My Dogs are from Egypt

Wasn’t it the Egyptians who revered their animals? It seems like I remember ridiculous importance being placed on them. Tiny little feline mummies filled with riches for their animal afterlife come to mind.

I have a friend who thinks domestic animals should be pets. She thinks they should be fed properly, petted occasionally and above all, kept OUTSIDE.

She sees me with a car full of wildly yelping livestock, all franticly sliming my windows with saliva and steamy dog breath. They frantically wrap me like a maypole with their leashes, both beside themselves over the idea of a walk.

If they are so excited about trotting around the neighborhood, I wonder why they don’t just go by themselves. But they never do. They will only go with me.

I grimace and moan and mutter, “These dogs are driving me crazy!” My friend says flatly, “Why don’t you keep them outside; make them outside-dogs?”

I look at her like she just suggested I never allow my children inside the house. Wait…..that’s not a bad idea at all. Change that to: I look at her like she suggested I treat my tiny little Sophie – the little girl I never had, and Bubba, the kindest-natured creature I’ve ever known, like common farm animals.

I can’t imagine not having them inside in the evenings. Sophie curls up in my lap under a quilt, and Bubba rests his head in my husband’s lap and stares up at him with sheer gratitude as Dan scratches his ears.

At dinner, they wrestle with each other under the table. Sophie is about the size of Bubba’s  head, but she turns him until both his shoulders are pinned. He is oblivious to this defeat and rolls from side to side gleefully.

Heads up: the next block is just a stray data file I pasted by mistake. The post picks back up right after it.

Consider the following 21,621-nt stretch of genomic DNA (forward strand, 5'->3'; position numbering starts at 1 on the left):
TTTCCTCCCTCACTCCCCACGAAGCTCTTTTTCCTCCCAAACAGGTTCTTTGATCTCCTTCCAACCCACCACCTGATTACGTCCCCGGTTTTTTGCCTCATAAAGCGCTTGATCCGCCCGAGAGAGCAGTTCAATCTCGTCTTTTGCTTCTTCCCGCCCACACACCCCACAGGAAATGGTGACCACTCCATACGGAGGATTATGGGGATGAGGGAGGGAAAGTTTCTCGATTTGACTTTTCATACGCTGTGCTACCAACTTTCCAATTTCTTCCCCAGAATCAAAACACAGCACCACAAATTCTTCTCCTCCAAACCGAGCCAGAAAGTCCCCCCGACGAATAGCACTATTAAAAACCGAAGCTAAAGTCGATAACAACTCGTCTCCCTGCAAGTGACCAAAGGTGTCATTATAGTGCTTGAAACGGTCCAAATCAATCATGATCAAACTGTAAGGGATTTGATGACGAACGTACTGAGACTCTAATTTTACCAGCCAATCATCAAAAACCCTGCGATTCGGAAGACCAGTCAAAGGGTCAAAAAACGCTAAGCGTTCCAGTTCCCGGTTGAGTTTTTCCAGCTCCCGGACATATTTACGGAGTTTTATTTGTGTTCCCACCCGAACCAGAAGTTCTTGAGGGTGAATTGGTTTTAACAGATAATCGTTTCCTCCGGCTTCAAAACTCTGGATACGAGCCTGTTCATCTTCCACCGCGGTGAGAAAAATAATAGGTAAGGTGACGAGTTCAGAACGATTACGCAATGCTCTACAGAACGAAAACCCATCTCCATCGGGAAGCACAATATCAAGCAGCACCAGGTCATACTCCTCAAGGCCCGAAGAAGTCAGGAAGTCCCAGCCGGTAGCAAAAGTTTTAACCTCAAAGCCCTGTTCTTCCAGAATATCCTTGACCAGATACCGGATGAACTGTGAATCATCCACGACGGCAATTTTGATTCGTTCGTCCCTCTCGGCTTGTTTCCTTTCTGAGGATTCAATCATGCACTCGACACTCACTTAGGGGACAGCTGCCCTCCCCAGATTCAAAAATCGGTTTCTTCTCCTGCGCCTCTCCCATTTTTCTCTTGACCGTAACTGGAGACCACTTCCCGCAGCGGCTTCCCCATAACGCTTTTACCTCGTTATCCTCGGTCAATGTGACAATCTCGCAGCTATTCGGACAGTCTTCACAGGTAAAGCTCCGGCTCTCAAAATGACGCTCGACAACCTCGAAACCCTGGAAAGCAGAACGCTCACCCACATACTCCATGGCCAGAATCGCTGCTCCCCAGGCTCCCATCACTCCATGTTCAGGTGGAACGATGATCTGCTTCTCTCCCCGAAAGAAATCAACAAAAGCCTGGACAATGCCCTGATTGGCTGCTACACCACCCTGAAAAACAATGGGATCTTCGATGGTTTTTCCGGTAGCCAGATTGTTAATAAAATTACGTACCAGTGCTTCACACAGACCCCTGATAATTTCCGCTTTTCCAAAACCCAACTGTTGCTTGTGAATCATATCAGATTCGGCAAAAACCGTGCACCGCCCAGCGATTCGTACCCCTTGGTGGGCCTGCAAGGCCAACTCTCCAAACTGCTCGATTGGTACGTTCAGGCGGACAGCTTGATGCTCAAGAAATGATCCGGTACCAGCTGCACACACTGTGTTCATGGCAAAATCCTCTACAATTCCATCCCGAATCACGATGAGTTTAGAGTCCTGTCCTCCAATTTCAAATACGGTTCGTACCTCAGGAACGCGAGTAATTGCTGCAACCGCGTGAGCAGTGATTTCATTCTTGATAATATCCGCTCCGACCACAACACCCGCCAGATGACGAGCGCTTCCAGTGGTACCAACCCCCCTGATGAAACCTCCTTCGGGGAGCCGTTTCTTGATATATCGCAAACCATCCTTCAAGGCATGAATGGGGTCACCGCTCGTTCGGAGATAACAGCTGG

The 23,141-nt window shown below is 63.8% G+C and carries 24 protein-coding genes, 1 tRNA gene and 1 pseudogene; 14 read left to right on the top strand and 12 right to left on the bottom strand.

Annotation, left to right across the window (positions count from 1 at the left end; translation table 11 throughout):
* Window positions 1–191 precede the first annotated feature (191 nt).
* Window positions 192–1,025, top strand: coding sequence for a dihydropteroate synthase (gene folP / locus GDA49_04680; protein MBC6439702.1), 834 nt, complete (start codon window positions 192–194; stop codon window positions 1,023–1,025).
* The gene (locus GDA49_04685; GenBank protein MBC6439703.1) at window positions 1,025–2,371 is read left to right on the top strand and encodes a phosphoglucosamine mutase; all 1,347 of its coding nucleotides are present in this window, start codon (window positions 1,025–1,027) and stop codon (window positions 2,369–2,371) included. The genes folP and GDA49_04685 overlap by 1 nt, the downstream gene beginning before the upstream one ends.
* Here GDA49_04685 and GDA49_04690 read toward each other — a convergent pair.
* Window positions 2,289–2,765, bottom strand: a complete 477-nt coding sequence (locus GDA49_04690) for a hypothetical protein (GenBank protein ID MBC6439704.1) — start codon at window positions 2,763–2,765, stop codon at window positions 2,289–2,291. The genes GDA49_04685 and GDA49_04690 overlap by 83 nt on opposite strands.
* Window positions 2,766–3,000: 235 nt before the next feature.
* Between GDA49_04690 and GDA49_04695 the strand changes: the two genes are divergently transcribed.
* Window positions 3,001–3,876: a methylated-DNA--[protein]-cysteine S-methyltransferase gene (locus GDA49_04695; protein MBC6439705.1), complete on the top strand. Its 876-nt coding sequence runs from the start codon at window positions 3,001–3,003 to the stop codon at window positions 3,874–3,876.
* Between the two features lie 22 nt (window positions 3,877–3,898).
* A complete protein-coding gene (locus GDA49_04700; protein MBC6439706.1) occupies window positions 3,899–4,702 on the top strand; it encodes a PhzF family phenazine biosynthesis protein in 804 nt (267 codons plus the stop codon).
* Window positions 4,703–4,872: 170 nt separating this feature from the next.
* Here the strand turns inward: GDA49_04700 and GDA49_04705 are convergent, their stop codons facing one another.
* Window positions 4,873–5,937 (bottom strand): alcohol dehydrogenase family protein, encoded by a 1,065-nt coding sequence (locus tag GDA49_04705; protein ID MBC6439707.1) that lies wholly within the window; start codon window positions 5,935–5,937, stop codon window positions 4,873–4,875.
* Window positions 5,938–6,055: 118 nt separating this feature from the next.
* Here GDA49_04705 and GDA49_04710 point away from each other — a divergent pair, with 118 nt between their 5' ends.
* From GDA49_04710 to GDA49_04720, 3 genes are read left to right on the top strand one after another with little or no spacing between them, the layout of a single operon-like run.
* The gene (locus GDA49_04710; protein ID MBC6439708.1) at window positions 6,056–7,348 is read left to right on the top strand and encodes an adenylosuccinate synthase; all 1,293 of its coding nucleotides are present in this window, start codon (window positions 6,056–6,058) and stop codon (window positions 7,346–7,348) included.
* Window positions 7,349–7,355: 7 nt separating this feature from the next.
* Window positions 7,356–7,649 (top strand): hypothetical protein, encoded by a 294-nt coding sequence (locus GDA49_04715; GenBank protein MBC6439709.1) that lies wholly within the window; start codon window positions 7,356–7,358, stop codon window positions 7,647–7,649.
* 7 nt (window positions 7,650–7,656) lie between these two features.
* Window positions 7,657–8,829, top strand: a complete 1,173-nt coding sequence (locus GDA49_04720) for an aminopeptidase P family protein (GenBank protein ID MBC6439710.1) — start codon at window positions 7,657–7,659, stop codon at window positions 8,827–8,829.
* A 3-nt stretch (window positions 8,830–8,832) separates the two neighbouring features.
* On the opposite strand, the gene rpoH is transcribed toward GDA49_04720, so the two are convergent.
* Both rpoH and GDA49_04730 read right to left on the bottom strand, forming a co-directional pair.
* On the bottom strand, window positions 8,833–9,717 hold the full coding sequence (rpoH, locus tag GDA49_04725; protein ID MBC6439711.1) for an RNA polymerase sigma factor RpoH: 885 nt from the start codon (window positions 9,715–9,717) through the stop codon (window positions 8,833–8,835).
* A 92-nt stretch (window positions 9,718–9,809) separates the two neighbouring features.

We all stand around and marvel as Sophie stands upright and takes tiny ballerina steps around the kitchen. We stop what we are doing and watch Bubba as he gazes soulfully off the deck, seemingly appreciating my garden. My big hulking boys lie on the floor and talk baby talk to these dogs.

We are not the only ones who get pleasure from our animals. My neighbor slips over in the evenings with tidbits of steak for the two of them. She brings her grandchildren to visit my dogs.

“Feel his ears,” she says, stroking them. “They are like velvet.” As the grandchildren are properly awed, Sophie pirouettes on her hind legs, snatching kisses from the smallest toddlers.

My brother, who lives in New York City and doesn’t have a dog, strokes Bubba’s head and says wistfully, “This is the exact dog I’ve always wanted.”

Bubba and Sophie chase each other through the house like bad children, scrunching up rugs and skidding around corners. I know this should not be amusing. I never would have let my children behave this way. But the fact that the dogs have been home alone all day with ample opportunity for chasing and only now that WE are home can they not contain themselves….

They think the sun rises when WE get up and sets when WE rest. If we are apart for half an hour, they spend at least that long groveling and greeting and not believing their good fortune that we have returned to them. If we go from the kitchen to the living room, they follow us. If we walk out in the cold icy night, they accompany us. I suppose if we walked through the gates of Hell, the two of them would be right by our sides.

And I don’t think those Egyptians were ridiculous at all.

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